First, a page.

“I don’t get it.” Finding beauty in abstract art

One of my favorite parts of my job is talking about art—or, rather, listening about art.  With a casual remark, a guest to the gallery can make me think in a new way about a piece I’ve looked at every day for a month.  We look at the same thing, but what we see is different.  Every work of art is an ink blot test. 

Joel Sager’s current series of portraits is especially rich fodder for people’s imaginations.  The subjects of the multimedia pieces are rendered in a realistic though slightly exaggerated fashion.  They gaze back at the viewer with enigmatic expressions, and people enjoy guessing at what the faces are trying to communicate. 

Interpreting faces is well within most people’s comfort zones.  We have a lot of practice doing it.  Almost everyone who looks at Joel’s portraits is intrigued by their ambiguity, but no one says, “I don’t get it.”  They just keep looking and keep guessing.  That’s the fun.

It is more difficult to bring the same spirit of openness to interpreting non-representational art, where are no footholds of familiarity.  Rather than seeing something that already has a label —“face” or “apple”— the viewer is confronted with the medium itself, ordered only by abstract principles of art.  It can be intimidating.

But abstract art offers us a unique opportunity to think about art both conceptually and sensuously.  The absence of recognizable objects encourages us to think beyond them. 

Joel’s portraits are beautiful artifacts that give us the chance to think about the inner worlds of strangers.  But Brian D. Smith’s oil paintings, which are also part of the current exhibition, do something else.  They directly beseech us to think about color and composition, and also about oil paint itself.  He trowels sherbet colors on thick, and undercuts them with harsher tones.  Somehow, this communicates both forceful energy and a sense of the places for which the paintings are named:  “Ivory Coast;” “Mother Russia;” “Roatan.”  Pondering this deepens one’s understanding of art. 

If you like art, but think you don’t “get” abstract art, please give this a try:   Stop by the gallery and treat Brian D. Smith’s abstract art with the same attentive curiosity as Joel Sager’s portraits.  Actually, I would recommend juxtaposing the two collections even if you love abstract art.  Even if you MAKE abstract art. 

In addition to offering its own bounty, Smith’s work will help you to appreciate Joel’s work in different ways—as pieces of craftsmanship, as well as representations of something else.  When I first looked at the portraits, I thought about the faces.  After considering Brian D. Smith’s work, I looked again and noticed that gestural application of India Ink is responsible for the lifelike impression of hair, and that the subjects’ shirts are actually wallpaper overlaid with pencil shading.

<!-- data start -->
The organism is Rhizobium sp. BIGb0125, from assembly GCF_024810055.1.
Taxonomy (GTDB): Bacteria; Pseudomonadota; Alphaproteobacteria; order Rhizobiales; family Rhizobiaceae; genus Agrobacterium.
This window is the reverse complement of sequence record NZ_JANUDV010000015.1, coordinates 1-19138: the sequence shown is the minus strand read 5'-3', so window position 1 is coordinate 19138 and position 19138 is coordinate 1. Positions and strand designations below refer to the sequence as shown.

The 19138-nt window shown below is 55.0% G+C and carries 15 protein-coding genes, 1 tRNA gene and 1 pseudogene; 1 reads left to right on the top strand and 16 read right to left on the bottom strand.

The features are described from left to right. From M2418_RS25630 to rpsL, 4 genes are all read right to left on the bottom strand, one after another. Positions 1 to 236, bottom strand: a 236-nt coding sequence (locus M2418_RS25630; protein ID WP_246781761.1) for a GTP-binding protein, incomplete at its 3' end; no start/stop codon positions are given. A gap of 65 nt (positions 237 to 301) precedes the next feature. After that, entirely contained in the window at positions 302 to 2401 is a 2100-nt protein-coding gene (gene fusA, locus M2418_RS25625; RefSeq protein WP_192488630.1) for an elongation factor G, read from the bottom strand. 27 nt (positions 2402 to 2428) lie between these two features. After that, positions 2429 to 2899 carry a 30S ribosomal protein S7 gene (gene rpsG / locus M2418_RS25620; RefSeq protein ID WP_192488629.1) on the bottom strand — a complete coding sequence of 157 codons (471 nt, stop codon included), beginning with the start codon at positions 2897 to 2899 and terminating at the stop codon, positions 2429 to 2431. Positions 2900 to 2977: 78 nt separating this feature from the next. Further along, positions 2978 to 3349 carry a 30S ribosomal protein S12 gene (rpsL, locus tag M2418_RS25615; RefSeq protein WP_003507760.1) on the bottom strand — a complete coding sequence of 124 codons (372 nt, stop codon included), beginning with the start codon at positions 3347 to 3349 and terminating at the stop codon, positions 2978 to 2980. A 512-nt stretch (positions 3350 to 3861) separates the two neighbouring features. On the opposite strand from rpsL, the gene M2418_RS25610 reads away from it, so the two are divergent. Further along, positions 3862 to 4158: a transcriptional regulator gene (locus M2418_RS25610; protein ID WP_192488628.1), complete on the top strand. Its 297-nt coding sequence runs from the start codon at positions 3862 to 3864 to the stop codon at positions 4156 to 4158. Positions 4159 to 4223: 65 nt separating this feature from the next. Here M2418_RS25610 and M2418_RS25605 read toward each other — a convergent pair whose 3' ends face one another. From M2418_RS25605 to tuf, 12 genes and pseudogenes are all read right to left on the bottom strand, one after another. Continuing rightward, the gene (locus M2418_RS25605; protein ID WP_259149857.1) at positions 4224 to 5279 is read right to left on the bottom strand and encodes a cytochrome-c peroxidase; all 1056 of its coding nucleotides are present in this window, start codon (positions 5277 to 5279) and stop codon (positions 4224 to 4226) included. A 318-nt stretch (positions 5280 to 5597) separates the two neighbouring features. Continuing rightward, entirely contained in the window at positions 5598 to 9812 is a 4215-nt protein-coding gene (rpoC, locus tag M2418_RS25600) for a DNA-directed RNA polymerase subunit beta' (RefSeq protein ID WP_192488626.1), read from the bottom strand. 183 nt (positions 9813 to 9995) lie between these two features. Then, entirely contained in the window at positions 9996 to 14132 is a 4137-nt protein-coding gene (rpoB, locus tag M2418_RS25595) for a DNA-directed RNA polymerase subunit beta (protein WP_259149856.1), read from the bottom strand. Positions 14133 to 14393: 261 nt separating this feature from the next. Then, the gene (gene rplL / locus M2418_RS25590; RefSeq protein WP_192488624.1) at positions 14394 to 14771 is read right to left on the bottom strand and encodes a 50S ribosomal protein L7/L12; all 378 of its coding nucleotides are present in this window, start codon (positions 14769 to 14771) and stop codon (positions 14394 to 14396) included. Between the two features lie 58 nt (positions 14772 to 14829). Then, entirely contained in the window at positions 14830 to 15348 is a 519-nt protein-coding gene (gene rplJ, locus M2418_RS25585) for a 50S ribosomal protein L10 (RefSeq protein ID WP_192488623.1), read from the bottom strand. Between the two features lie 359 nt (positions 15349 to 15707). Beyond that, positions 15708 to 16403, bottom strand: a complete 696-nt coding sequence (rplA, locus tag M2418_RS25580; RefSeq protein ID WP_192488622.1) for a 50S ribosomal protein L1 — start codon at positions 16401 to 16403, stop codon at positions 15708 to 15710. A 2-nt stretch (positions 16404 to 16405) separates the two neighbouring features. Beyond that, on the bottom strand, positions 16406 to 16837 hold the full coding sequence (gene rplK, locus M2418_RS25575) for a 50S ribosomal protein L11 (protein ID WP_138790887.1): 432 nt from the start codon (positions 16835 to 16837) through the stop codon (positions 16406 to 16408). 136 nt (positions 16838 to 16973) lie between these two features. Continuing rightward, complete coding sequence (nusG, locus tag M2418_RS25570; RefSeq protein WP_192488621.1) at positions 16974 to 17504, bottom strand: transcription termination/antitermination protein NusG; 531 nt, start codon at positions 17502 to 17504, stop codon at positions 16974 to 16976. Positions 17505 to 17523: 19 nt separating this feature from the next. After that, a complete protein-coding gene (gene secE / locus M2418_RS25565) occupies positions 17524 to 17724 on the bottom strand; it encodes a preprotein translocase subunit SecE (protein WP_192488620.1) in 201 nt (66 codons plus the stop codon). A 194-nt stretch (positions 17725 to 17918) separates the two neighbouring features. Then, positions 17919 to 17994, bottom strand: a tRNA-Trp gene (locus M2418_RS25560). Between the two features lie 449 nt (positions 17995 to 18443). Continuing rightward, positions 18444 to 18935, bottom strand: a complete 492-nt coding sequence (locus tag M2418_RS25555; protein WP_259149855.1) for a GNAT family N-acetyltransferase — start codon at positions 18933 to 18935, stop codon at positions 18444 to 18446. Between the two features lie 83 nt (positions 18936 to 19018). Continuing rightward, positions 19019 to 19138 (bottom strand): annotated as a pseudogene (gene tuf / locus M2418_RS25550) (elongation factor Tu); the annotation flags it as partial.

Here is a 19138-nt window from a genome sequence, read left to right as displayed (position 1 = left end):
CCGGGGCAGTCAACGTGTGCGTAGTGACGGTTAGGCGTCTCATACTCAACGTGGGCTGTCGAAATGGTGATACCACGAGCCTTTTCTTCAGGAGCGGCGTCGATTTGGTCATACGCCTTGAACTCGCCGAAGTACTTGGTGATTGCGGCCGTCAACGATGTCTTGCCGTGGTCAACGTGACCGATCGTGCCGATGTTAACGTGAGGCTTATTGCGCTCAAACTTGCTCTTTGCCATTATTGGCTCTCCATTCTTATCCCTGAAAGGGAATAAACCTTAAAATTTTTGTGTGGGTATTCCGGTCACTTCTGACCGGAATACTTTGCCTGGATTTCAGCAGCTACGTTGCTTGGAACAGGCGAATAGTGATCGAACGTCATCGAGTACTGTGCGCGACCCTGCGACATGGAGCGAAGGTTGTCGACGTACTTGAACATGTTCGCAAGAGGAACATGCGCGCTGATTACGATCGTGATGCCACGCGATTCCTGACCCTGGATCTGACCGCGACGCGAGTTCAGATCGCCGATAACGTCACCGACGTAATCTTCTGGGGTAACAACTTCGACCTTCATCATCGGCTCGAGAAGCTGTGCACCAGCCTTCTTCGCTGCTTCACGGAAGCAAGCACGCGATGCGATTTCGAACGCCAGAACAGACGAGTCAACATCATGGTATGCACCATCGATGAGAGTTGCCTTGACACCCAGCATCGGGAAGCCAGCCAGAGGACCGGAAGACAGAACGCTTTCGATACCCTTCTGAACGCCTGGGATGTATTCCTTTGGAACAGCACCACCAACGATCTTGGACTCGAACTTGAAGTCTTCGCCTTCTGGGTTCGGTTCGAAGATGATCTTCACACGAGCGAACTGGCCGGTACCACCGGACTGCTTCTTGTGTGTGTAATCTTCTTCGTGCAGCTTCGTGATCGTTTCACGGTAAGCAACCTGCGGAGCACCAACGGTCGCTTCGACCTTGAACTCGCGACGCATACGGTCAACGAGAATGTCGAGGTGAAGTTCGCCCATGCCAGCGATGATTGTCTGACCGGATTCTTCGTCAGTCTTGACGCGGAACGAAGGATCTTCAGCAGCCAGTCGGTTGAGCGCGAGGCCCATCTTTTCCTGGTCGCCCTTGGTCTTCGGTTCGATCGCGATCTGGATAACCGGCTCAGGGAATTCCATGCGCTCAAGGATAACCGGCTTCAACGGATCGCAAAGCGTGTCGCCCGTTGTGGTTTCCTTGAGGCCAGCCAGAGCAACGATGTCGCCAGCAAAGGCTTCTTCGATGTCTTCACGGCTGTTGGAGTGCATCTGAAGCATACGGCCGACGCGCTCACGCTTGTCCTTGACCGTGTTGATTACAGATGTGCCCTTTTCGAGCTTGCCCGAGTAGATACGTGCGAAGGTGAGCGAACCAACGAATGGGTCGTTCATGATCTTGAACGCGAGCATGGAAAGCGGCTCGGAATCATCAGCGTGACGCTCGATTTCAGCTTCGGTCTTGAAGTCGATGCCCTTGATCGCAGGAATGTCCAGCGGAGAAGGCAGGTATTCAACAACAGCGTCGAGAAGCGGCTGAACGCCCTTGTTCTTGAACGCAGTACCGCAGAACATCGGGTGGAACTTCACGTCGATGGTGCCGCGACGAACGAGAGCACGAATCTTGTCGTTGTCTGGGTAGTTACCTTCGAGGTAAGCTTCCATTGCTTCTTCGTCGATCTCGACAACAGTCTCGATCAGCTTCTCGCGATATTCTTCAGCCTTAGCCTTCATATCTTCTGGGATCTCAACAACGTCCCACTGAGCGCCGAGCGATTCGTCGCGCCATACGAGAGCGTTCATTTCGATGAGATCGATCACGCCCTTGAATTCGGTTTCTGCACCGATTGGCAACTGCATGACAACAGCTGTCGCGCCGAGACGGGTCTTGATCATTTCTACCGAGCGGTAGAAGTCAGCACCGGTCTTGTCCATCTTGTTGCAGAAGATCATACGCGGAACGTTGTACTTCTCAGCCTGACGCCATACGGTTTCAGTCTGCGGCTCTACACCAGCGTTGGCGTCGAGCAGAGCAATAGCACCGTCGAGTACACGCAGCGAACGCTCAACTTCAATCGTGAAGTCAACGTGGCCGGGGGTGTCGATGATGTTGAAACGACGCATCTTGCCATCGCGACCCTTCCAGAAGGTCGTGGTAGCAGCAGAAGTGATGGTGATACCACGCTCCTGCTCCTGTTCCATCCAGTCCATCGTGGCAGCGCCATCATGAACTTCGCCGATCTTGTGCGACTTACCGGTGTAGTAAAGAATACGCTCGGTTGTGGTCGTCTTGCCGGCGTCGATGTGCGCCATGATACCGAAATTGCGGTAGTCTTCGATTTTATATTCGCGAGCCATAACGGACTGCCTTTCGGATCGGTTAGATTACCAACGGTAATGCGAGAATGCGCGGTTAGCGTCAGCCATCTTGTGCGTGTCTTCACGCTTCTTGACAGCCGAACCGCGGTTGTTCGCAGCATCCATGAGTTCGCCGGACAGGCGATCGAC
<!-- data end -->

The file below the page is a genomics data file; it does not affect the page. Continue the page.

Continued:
I once had a very wise literature professor who told his students that we didn’t have to like everything, but we had to take the time to understand why we felt the way we did.  That’s something I’ve carried with me, and I will apply it now to art: 

There are many different ways to look at art, and the only wrong way is “too quickly.”



2 Responses to ““I don’t get it.” Finding beauty in abstract art”

  1. August 20, 2011 at 1:03 am

    i was really quite taken with the brian smith works – easy on the eyes and truly feel-worthy; materiality and speed to the hilt. a nice experience.

  2. August 20, 2011 at 2:24 am

    Most people enjoy some kind of abstract art. However, there are those who don’t understand and don’t enjoy non-objective art. Abstract art is simply art that doesn’t “represent” a “realistic” likeness of a person, place or thing. Cartoons are abstract art. A painting by Tom Benton is abstract art. Now, there are many who aren’t fans of Picasso, Bacon, Sleadd, etc.–not their kind of abstract art. These people just won’t let go and enjoy. They will, however let go and enjoy a colorful sunset, moss on rocks in a creek, a field of wildflowers, etc. These things, if painted, might take on the look of “non-objective” paintings. These non-appreciators will stand in front of an abstract/non-objective painting with bold colors and expressive lines and say they “don’t understand” while wearing abstract prints on their neckties or dresses. It isn’t that some people aren’t capable of understanding or appreciating abstract/non-objective art… they just don’t want to relax and enjoy. As the saying goes, “fear no art!”

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